"When seen as a whole, art derives from a person's desire to communicate himself to another."


Munch, Edvard (1863-1944) was a gifted Norwegian Symbolist painter and printmaker whose intense, evocative treatment of psychological and emotional themes was a major influence on the development of German Expressionism in the early 20th century. His work often included the symbolic portrayal of such themes as misery, sickness, and death. "The Cry", probably his most familiar painting, is regarded as an icon of existential anguish.

  Munch was born in a rustic farmhouse in the village of Ådalsbruk in Løten, Norway. He grew up in Christiania (now Oslo) and studied art under Christian Krohg, a Norwegian naturalistic painter. Munch's parents, a brother, and a sister died while he was still young, which probably explains the bleakness and pessimism of much of his work. Paintings such as "The Sick Child" (1886), "Vampire" (1893-94), and "Ashes" (1894) show his preoccupation with the darker aspects of life.

Munch traveled to Paris in 1885, and his work began to show the influence of French painters. First, the impressionists (some early works are reminiscent of Manet) and then the postimpressionists, as well as art nouveau design. Like many young artists Munch reacted against conventional behavior, and in 1892 he took part in a controversial exhibit in Berlin. His circle of friends included several writers, one of whom was the Norwegian playwright Henrik Ibsen. Munch designed the sets for several of Ibsen's plays.

Between 1892 and 1908, Munch spent much of his time in Paris and Berlin, where he became known for his etchings, lithographs, and woodcuts. After 1910, Munch returned to Norway, where he lived and painted until his death. In his later paintings Munch showed more interest in nature, and his work became more colorful and less pessimistic. Munch died in Ekely, near Oslo, on January 23, 1944. He left many of his works to the city of Oslo, which built a museum in his honor.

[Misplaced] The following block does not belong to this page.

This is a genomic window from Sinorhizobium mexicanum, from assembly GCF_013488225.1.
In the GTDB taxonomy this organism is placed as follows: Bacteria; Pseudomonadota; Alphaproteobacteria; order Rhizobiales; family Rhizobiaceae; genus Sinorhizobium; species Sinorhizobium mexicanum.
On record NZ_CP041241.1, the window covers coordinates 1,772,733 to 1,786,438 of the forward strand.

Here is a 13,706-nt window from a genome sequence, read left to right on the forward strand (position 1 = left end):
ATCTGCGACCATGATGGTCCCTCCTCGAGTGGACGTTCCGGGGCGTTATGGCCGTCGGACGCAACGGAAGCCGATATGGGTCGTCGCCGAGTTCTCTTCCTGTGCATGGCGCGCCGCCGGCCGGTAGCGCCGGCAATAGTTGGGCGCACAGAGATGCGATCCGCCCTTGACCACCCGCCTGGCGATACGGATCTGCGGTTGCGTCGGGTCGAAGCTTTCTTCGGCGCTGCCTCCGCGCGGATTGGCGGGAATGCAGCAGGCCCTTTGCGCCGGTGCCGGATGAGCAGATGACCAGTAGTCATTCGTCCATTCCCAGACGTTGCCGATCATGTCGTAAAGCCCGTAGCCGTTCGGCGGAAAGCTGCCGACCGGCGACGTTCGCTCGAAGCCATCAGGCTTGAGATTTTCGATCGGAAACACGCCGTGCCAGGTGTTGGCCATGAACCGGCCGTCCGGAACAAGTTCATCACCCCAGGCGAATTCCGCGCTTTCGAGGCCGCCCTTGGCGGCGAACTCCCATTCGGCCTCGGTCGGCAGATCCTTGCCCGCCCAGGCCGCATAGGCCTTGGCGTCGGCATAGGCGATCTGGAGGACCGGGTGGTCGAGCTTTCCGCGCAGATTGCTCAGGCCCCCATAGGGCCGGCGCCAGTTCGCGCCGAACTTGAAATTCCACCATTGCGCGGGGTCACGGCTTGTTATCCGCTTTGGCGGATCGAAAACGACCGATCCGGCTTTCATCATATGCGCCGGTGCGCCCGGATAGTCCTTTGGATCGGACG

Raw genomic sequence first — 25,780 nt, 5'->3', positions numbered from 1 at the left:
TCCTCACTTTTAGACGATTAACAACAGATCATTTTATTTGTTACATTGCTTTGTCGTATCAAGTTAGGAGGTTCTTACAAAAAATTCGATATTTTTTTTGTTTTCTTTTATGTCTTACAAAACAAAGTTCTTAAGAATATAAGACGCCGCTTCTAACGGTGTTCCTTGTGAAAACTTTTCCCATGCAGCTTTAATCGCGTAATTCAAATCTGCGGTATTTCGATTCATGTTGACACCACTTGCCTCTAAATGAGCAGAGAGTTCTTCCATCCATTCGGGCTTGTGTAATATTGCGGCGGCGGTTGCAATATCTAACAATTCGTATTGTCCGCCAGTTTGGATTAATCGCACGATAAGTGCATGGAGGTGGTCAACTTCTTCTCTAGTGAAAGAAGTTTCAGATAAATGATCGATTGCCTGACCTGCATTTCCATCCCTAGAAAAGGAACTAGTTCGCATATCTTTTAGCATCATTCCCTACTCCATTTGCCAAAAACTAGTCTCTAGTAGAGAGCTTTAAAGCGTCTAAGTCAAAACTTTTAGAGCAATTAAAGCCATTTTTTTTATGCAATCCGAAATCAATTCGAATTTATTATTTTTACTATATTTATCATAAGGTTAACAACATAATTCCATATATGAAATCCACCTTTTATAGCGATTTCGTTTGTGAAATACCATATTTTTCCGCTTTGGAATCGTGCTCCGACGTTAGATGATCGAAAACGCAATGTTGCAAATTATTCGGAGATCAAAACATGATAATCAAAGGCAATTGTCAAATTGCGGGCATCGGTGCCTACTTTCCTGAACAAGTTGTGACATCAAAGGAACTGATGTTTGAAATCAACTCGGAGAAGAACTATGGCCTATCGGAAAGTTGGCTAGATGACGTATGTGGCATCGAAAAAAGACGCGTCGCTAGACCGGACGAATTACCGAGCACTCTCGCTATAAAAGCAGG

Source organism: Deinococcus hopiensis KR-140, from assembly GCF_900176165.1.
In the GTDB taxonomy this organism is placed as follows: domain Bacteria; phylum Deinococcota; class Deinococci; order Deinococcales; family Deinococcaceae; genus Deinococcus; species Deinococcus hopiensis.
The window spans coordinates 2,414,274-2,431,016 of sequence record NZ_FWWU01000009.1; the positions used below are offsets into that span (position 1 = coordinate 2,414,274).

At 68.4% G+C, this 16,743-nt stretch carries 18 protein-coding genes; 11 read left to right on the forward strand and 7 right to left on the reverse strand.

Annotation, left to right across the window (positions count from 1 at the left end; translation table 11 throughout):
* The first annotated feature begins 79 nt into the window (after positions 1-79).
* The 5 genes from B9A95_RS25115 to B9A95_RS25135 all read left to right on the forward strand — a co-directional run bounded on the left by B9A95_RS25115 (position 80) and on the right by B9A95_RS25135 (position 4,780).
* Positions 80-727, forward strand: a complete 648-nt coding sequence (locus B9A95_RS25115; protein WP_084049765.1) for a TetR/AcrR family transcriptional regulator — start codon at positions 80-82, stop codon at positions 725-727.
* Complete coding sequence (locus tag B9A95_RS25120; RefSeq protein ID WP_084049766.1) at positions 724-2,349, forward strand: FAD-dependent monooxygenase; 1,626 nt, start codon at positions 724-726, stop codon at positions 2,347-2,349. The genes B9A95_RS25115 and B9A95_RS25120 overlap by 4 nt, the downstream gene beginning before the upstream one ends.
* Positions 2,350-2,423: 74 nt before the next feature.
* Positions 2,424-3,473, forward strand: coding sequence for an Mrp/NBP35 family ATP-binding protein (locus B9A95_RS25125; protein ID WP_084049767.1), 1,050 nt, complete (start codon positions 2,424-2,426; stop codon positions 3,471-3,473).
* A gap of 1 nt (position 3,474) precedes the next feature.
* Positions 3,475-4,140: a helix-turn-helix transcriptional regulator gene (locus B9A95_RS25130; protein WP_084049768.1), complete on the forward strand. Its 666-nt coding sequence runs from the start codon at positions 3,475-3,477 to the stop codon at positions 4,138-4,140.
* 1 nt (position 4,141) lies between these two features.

"The Cry (one of several versions of the painting)" (1893) Casein/waxed crayon and tempera on cardboard, 91 x 73.5 cm - 35 7/8 x 29 in. The National Gallery, Oslo, Norway.

"Ashes" (1894) Oil on canvas, 120.5 x 141 cm - 47.4 x 55.5 in. The National Gallery, Oslo, Norway.

"Self portrait: Between Clock and Bed" (1940-42) Oil on canvas, 149.5 x 120.5 cm - 58.9 x 47.4 in. Munch Museum, Oslo, Norway.

"The Sick Child (fourth version)" (1907) Oil on canvas, 137 × 139 cm - 54 × 55 in. Tate, London, UK.

"Death in the Sickroom" (1895) Oil on canvas, 150 x 167.6 cm - 59 x 66 in. The National Gallery, Oslo, Norway.

"Portrait of August Strindberg" (1892)

Text source: 'Webmuseum' (www.ibiblio.org/wm).

Related Artists:

Related Terms: Symbolism, Expressionism, Impressionism, Post-Impressionism, Art Nouveau, Etching, Lithography.


share this page (aged 13 or over only)


About Colorland, Site Policy & Important Notices. Colorland Network©Gabriel Picart. All rights reserved.